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  • Author or Editor: W. Harker Rhodes x
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A 3-year prospective study of large-breed dogs (4 months to 3 years of age) was conducted to evaluate the influence of radiographic positioning and age on coxofemoral joint (hip) laxity, subjective hip score, and development of degenerative joint disease (djd). The dogs (n = 142) were breeder- or client-owned and represented 14 breeds. With dogs under heavy sedation, hips were radiographed in the standard hip-extended position and in the new compression/distraction position at 4, 6, 12, 24, and 36 months of age. The standard hip-extended radiographic view was evaluated by 3 methods: subjective evaluation by a board-certified veterinary radiologist (WHR), according to the standard 7-point Orthopedic Foundation for Animals (OFA) scoring scheme (OFA/WHR); joint laxity quantitation, using the Norberg angle (NA) method; and subjective scoring by a veterinary orthopedic surgeon for radiographic evidence of djd. The hips in the distraction radiographic view were evaluated for passive hip laxity, as measured by use of a unitless distraction index (di).

Results of the study indicated that at a specific age (4, 6, 12, 24, or 36 months), all methods of hip evaluation correlated with each other at a moderate level (P < 0.05). The strength of contemporaneous correlation tended to increase with age of evaluation. Longitudinally, the between-method correlations were usually significant (P < 0.05), but not at a sufficiently high level to permit reliable between-method prediction. Prospective intraclass (within-method) statistical analysis of the various hip-scoring methods indicated that di was superior to NA and OFA/WHR in comparability of score over time. The intraclass correlation coefficient ranged from 0.55 to 0.91 for di in contrast to 0.40 to 0.78 for NA, and 0.06 to 0.39 for OFA/WHR over the age intervals of the study. For reference, the highest Kappa of 0.39 for the subjective OFA/WHR scoring reflected a maximal level of agreement between time intervals, only slightly better than chance. The associated large error questions the predictive use of the 7-point, subjective hip-scoring scheme, particularly prior to the age of 2 years.

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in American Journal of Veterinary Research


Twenty-four healthy dogs > 8 years old were recruited. In each instance, arterial blood gas tensions were analyzed. The alveolar-to-arterial oxygen gradient (P[a-a]o 2) was calculated to assess adequacy of pulmonary gas exchange. Thoracic radiographs were evaluated to ensure lack of visible signs of pulmonary disease and that lung features were similar to those in aged dogs of previous reports. Unlike findings in aged human beings, arterial partial pressure of oxygen (Pao 2) was not decreased in this group of aged dogs (mean ± sd, 102.9 ± 7.8 mm of Hg). Similarly, P[a-a] o 2 also was not increased. The thoracic radiographic findings were consistent with those of previous reports of pulmonary changes in aged dogs. The extent of radiographic abnormalities and the Pa o 2 were not correlated.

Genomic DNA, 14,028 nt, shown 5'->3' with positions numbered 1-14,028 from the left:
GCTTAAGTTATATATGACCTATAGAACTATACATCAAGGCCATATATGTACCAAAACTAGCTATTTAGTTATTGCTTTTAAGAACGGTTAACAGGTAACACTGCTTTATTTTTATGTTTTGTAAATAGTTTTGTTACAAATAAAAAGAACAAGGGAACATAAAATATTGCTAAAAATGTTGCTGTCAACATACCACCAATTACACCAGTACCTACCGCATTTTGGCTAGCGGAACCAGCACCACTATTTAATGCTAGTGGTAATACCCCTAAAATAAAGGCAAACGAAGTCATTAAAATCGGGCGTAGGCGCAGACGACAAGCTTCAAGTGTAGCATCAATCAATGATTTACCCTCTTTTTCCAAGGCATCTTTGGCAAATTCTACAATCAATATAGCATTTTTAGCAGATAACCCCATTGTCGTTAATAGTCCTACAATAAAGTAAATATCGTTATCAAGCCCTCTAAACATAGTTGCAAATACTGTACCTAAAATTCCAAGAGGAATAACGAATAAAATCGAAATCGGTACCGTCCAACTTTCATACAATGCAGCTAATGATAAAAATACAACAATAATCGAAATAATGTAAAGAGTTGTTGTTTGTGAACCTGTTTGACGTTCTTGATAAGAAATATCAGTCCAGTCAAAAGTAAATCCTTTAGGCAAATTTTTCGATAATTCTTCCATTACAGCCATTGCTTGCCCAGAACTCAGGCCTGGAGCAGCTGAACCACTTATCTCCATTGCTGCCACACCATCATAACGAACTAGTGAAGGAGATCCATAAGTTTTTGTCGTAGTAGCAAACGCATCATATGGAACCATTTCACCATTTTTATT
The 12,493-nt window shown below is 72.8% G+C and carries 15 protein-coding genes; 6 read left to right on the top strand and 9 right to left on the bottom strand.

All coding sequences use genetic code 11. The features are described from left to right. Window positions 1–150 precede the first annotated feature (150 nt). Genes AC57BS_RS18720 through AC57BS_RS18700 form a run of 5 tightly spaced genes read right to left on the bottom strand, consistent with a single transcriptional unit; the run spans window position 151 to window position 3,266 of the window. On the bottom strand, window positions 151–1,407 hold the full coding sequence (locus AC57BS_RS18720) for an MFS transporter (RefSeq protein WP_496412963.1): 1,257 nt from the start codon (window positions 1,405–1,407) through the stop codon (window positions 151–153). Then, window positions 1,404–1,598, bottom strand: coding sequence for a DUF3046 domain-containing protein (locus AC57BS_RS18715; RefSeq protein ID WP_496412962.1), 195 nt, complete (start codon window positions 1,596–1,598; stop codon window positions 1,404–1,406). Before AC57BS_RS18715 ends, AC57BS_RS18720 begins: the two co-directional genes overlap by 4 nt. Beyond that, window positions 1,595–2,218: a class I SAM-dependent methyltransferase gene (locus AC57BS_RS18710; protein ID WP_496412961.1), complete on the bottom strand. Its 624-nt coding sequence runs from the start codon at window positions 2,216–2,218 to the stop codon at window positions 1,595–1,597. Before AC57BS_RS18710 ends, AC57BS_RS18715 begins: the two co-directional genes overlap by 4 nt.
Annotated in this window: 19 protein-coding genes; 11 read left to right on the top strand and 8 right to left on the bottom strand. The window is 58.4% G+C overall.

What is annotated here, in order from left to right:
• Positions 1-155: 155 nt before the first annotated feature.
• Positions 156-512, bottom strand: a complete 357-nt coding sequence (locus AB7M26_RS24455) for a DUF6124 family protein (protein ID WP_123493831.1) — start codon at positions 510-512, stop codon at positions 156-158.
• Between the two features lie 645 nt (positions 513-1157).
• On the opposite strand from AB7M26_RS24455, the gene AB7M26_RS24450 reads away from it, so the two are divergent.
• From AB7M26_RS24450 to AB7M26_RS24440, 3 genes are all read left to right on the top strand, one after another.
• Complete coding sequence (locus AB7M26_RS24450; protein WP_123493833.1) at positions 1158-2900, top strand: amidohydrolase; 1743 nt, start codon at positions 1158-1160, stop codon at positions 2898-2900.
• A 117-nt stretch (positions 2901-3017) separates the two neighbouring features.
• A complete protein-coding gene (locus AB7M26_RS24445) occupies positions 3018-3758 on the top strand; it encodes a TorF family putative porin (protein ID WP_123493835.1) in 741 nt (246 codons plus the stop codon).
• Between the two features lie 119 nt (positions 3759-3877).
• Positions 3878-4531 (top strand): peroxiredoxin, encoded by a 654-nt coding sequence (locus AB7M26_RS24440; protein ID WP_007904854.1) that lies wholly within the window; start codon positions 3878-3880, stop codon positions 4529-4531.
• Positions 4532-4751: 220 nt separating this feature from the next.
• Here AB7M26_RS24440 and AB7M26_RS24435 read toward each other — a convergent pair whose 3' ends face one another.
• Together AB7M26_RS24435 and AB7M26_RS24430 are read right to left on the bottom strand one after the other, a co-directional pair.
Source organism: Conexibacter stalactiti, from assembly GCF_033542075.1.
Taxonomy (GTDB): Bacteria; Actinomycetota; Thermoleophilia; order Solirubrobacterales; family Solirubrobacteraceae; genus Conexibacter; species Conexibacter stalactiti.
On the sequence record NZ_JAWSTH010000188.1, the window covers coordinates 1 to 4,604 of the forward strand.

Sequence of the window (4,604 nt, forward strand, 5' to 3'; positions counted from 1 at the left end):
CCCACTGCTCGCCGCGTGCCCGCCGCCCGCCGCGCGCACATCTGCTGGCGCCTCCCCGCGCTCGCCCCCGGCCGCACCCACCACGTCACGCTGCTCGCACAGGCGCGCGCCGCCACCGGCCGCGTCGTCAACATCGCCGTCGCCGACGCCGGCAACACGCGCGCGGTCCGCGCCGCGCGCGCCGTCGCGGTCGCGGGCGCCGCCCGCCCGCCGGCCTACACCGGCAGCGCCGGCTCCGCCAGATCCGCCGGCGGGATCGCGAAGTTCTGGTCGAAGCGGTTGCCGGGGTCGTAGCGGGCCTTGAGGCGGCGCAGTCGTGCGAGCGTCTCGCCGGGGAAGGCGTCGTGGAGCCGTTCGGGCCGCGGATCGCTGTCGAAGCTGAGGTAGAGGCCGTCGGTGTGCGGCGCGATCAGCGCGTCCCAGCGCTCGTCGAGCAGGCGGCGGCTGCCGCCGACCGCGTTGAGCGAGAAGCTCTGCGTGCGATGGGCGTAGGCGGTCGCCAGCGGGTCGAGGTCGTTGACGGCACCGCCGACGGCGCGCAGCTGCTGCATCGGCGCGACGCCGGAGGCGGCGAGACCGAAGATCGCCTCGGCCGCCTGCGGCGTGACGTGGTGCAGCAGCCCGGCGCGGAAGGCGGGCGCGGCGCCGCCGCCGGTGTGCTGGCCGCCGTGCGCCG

Free access
in American Journal of Veterinary Research


To investigate the association between hip dysplasia (HD) and medial patellar luxation (MPL) in cats.


Cross-sectional prevalence study.


78 cats.


A complete history was obtained. Cats were examined to detect MPL and HD. Radiographs of the stifle and hip joints were obtained. Hip joints were evaluated by use of Norberg angle, distraction index, and scoring consistent with that established by the Orthopedic Foundation for Animals.


There were 43 male and 35 female cats (mean age, 2.5 years). Eleven cats had clinical signs of disease in the pelvic limbs. Medial subluxation of the patella (subgrade 1) was seen in 31 of 33 cats with otherwise normal stifle joints. Medial patellar luxation was found in 45 of 78 (58%) cats, and 35 of 45 (78%) had grade-1 MPL. Bilateral MPL was seen in 32 of 45 (71%) cats. A weak association existed between MPL and HD, because cats were 3 times more likely to have HD and patellar luxation than to have either condition alone. Concurrent MPL and HD were detected in 19 of 78 (24%) cats, and HD was diagnosed radiographically in 25 of 78 (32%) cats (19 mild, 4 moderate, 2 severe). Eighteen of the 25 cats with HD had bilateral HD.

Conclusions and Clinical Relevance

Clinically normal cats may have a certain degree of laxity in the stifle joint, evident as medial patellar subluxation (< grade 1). There is a weak association between MPL and HD, and both conditions may develop, alone or in combination, more frequently than has been reported. (J Am Vet Med Assoc 1999;215:40-45)

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in Journal of the American Veterinary Medical Association